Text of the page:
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To address this situation, the authors created this “CEV-ule” based on their belief that the presentation of a “stylized” method to perform the procedure would be enhanced by also including a blog instrument in which JPU readers may provide their unique insights in their performance of this surgery. We point out that while there is controversy in indications to perform diversion/undiversion, this communication does not address this controversy. Herein, we research to develop methods which our specialty could utilize in order to efficiently and effectively share surgical approaches which yield the best outcomes. We hypothesize that the provision of e-learning content with a companion blog application is an underutilized instrument to promote procedure consensus and thereby result in the establishment of “best practices.” As Mitrofanoff Procedure is not routinely performed by many Pediatric Urologists, we chose it as the index case to test this hypothesis in this communication. Herein, we present e-learning as a CEV-ule to show a stylized approach to perform Mitrofanoff Procedure. This content highlights critical points of the procedure, present them as hierarchical components and steps to their execution. A blog instrument provides users opportunity to provide their input as suggested update edits to these components and steps. Such inputs will be the basis for future iterations of this CEV-ule. METHODS Module Design: An online educational module, a CEV-ule, was created using the CEVL platform. The tabs are interactive and allow unrestricted navigation. The tabs are:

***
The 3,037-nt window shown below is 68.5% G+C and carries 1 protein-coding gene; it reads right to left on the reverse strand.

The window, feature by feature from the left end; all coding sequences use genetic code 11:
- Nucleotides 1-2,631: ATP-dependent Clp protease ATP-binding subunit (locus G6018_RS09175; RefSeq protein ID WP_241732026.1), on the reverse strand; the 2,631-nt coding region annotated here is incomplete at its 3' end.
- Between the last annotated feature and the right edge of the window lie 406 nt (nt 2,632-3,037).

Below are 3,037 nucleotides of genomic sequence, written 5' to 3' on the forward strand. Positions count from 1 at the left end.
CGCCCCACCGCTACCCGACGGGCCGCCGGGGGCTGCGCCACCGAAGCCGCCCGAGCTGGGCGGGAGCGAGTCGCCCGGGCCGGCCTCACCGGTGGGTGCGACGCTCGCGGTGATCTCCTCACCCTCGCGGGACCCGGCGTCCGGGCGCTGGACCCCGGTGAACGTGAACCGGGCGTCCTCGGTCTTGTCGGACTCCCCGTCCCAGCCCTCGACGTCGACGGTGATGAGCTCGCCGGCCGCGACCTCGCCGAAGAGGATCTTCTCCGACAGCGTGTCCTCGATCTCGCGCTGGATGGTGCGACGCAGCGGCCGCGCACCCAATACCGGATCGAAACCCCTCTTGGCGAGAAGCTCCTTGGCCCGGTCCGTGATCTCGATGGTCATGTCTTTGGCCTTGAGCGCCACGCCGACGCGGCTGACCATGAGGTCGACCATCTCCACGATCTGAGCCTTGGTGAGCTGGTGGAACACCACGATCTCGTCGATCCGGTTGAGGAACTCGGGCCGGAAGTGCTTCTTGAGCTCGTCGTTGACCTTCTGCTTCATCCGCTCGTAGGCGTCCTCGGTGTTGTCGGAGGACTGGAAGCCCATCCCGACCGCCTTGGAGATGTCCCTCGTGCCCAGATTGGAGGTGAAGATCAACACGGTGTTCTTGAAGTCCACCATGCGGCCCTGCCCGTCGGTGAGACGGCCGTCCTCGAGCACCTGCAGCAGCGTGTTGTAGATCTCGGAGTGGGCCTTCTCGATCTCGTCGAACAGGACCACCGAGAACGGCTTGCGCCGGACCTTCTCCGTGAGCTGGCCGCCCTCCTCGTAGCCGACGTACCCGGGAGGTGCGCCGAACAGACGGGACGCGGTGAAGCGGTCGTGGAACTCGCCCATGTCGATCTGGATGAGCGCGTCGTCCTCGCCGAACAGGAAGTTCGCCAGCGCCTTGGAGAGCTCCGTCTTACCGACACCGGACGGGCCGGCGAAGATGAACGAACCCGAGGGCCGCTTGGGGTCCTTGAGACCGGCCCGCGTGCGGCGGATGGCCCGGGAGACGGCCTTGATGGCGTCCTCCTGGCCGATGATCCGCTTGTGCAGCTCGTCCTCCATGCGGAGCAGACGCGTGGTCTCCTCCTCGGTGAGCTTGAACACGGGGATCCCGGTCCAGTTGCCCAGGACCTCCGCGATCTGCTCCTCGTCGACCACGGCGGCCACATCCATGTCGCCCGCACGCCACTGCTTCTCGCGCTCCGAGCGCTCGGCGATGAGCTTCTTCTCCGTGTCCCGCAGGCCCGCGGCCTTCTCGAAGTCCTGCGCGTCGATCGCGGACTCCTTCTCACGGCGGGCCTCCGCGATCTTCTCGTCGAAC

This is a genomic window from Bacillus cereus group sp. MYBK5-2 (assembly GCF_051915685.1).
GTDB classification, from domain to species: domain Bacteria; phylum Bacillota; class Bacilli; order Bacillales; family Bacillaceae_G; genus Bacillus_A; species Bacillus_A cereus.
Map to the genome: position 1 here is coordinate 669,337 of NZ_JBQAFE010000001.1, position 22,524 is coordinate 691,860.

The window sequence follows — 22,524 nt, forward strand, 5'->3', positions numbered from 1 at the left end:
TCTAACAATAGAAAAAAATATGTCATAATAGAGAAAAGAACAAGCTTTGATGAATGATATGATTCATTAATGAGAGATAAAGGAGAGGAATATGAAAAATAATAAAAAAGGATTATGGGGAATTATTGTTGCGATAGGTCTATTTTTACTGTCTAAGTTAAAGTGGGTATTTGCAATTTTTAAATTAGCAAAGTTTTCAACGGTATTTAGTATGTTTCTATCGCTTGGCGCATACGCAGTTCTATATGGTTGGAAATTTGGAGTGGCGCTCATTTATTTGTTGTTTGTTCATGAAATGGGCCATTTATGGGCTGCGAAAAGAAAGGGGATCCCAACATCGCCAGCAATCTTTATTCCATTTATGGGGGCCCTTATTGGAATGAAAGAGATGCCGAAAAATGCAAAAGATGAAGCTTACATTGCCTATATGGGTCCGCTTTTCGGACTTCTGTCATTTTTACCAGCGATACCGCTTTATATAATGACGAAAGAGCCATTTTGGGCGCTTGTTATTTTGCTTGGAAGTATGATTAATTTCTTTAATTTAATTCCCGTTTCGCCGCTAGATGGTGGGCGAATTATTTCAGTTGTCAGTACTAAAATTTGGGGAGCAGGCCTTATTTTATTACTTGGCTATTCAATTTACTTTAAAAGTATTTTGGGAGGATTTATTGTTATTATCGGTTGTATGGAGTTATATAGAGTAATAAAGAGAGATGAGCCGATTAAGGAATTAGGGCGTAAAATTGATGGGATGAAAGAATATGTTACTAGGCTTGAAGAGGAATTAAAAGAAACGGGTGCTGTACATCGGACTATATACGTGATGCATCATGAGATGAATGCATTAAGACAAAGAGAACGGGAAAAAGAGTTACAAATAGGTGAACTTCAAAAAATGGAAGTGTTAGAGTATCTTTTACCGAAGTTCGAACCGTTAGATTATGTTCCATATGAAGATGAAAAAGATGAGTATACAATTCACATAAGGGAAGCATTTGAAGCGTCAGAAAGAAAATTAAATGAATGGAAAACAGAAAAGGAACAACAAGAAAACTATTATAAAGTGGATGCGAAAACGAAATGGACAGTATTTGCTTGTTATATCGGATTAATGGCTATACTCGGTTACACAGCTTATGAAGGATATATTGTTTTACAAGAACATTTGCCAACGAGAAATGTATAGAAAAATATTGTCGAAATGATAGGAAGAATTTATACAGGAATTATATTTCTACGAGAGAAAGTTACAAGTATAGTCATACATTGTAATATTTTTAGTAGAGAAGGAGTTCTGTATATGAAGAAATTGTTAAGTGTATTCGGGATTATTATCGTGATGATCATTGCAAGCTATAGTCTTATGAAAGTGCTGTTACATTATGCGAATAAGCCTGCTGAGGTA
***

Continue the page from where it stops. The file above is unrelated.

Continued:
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1. Overview Tabs present background information, essential to understand decision making of this clinical problem and thus the surgery, such as principles and indications.

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2. CEVi Computer Exercise Virtual interactive presents a self-test so that the user may attain self-confidence in knowing their study of the content has prepared them to perform the procedure. 3. Surgery Open Mitrofanoff Procedure is presented as a series of hierarchical components with individual steps. This material is suitable for display in the real time operating room, utilizing overhead operating room monitors. By checking this display, the entire OR staff keeps in step with the surgery component being done in real time and may work seamlessly with each other.

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4. Extras Presents questions trainees commonly ask and their responses. In addition the tab “Feedback” links to provide Trainees/Attending Surgeons in Resident Programs to receive/give feedback on the surgical case.

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5. Survey Users may blog to input their views and experiences, such that this information would be the basis of updated future iterations of this CEV-ule. Highlights of the CEV-ule are presented in Figures 1-4.